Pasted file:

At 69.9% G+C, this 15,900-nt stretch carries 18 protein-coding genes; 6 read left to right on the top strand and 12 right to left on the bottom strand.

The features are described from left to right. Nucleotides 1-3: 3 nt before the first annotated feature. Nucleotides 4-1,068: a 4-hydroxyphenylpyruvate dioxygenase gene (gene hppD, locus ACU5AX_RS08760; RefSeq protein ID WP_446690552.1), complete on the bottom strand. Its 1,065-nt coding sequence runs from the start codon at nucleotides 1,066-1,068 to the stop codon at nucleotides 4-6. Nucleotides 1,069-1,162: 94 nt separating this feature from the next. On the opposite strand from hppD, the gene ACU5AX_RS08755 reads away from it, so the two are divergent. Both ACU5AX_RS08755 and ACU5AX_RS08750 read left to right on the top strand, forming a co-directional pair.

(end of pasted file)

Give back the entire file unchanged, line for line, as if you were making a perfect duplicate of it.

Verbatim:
At 69.9% G+C, this 15,900-nt stretch carries 18 protein-coding genes; 6 read left to right on the top strand and 12 right to left on the bottom strand.

The features are described from left to right. Nucleotides 1-3: 3 nt before the first annotated feature. Nucleotides 4-1,068: a 4-hydroxyphenylpyruvate dioxygenase gene (gene hppD, locus ACU5AX_RS08760; RefSeq protein ID WP_446690552.1), complete on the bottom strand. Its 1,065-nt coding sequence runs from the start codon at nucleotides 1,066-1,068 to the stop codon at nucleotides 4-6. Nucleotides 1,069-1,162: 94 nt separating this feature from the next. On the opposite strand from hppD, the gene ACU5AX_RS08755 reads away from it, so the two are divergent. Both ACU5AX_RS08755 and ACU5AX_RS08750 read left to right on the top strand, forming a co-directional pair.